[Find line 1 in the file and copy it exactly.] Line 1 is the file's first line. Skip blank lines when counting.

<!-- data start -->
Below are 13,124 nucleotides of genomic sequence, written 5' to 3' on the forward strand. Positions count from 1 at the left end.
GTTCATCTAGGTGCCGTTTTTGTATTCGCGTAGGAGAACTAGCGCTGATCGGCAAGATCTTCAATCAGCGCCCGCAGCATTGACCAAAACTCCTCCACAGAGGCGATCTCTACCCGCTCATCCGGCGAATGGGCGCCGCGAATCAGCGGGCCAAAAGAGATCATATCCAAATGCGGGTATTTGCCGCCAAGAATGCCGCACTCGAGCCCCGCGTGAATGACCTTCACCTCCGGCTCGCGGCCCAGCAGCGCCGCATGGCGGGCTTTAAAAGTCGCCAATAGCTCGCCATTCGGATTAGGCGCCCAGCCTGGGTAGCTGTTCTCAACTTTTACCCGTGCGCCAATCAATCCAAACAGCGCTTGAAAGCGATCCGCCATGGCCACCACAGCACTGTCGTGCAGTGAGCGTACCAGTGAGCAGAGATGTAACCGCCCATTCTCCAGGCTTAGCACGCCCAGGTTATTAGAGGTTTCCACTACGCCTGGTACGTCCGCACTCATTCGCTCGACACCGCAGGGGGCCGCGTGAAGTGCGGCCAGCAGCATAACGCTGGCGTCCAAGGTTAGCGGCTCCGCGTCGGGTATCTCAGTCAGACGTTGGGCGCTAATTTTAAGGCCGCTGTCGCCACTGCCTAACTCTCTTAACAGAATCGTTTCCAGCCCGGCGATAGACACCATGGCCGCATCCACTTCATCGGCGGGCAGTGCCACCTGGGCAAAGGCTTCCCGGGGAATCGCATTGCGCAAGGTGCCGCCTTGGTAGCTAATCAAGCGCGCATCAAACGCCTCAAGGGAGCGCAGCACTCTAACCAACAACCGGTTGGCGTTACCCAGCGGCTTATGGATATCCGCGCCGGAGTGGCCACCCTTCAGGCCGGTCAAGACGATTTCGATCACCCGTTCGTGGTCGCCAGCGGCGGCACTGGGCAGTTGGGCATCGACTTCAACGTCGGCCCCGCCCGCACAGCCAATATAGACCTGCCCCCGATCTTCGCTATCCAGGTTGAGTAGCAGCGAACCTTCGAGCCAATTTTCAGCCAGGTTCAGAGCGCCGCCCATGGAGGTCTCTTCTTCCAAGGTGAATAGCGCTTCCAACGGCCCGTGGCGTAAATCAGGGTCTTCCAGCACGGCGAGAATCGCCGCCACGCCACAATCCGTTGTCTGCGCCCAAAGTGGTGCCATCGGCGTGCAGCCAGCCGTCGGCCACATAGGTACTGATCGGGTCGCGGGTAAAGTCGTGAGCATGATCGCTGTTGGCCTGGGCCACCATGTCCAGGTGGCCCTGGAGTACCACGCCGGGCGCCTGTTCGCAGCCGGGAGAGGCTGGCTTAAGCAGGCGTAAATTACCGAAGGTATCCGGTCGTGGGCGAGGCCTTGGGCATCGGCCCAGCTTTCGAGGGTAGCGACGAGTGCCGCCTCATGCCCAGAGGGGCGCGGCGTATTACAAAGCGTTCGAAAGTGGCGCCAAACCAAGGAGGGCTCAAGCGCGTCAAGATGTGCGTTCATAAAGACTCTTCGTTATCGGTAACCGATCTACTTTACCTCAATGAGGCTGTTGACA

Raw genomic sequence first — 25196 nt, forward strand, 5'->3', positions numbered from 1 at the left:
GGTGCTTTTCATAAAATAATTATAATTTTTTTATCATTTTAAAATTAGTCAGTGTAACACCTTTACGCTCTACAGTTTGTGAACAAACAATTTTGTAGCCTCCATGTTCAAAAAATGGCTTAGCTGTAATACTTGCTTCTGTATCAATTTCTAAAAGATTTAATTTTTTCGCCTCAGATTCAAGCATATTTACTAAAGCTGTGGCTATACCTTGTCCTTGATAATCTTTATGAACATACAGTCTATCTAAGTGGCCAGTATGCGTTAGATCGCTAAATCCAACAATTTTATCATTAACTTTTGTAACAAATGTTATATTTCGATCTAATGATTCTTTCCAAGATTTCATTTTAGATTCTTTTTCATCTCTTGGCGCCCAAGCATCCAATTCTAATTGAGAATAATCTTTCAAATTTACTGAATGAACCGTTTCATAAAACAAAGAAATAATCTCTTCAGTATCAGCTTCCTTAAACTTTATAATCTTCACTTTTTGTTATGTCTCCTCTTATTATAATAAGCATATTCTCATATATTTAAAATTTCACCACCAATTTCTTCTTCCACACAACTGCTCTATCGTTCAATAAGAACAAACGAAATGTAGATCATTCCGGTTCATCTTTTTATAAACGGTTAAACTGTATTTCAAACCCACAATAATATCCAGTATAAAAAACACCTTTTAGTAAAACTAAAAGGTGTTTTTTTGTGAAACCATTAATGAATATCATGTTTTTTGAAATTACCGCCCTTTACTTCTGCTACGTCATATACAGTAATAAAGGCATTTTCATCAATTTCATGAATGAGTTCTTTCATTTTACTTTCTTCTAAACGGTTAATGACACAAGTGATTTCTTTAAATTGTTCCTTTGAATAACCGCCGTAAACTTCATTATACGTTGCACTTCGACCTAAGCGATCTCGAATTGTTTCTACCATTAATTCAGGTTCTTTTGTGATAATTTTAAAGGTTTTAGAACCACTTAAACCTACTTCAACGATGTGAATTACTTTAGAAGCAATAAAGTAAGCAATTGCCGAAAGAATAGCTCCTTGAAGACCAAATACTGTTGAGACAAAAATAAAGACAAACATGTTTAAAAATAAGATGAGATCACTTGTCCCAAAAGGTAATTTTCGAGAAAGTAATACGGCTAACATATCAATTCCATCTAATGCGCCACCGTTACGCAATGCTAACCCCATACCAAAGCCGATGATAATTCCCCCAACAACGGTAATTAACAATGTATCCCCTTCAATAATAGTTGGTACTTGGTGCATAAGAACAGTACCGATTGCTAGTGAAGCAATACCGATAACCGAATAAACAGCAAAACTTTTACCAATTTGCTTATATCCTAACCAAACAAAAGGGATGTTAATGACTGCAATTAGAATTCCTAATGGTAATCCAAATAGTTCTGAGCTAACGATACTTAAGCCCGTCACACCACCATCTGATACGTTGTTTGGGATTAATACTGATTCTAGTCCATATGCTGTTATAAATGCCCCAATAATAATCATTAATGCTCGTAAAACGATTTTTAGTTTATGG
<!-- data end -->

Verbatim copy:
Below are 13,124 nucleotides of genomic sequence, written 5' to 3' on the forward strand. Positions count from 1 at the left end.